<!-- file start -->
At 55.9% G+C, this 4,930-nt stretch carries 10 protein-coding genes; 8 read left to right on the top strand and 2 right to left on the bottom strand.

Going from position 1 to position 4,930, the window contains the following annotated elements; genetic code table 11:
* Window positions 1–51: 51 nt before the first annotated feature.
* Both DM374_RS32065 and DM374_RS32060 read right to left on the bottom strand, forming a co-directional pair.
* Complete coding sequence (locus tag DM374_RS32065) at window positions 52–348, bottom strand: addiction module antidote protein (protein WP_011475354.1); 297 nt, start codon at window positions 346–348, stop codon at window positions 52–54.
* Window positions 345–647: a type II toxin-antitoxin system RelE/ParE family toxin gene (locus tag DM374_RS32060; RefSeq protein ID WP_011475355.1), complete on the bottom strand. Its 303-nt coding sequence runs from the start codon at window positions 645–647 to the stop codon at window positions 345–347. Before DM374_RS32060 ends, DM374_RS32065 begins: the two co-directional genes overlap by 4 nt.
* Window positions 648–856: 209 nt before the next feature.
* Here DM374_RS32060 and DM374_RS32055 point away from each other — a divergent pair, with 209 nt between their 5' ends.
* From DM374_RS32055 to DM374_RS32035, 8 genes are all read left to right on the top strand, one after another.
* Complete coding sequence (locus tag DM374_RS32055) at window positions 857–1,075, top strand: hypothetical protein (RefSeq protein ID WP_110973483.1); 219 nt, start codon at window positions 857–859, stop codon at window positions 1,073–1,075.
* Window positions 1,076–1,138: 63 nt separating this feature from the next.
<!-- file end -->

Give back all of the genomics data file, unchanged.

At 55.9% G+C, this 4,930-nt stretch carries 10 protein-coding genes; 8 read left to right on the top strand and 2 right to left on the bottom strand.

Going from position 1 to position 4,930, the window contains the following annotated elements; genetic code table 11:
* Window positions 1–51: 51 nt before the first annotated feature.
* Both DM374_RS32065 and DM374_RS32060 read right to left on the bottom strand, forming a co-directional pair.
* Complete coding sequence (locus tag DM374_RS32065) at window positions 52–348, bottom strand: addiction module antidote protein (protein WP_011475354.1); 297 nt, start codon at window positions 346–348, stop codon at window positions 52–54.
* Window positions 345–647: a type II toxin-antitoxin system RelE/ParE family toxin gene (locus tag DM374_RS32060; RefSeq protein ID WP_011475355.1), complete on the bottom strand. Its 303-nt coding sequence runs from the start codon at window positions 645–647 to the stop codon at window positions 345–347. Before DM374_RS32060 ends, DM374_RS32065 begins: the two co-directional genes overlap by 4 nt.
* Window positions 648–856: 209 nt before the next feature.
* Here DM374_RS32060 and DM374_RS32055 point away from each other — a divergent pair, with 209 nt between their 5' ends.
* From DM374_RS32055 to DM374_RS32035, 8 genes are all read left to right on the top strand, one after another.
* Complete coding sequence (locus tag DM374_RS32055) at window positions 857–1,075, top strand: hypothetical protein (RefSeq protein ID WP_110973483.1); 219 nt, start codon at window positions 857–859, stop codon at window positions 1,073–1,075.
* Window positions 1,076–1,138: 63 nt separating this feature from the next.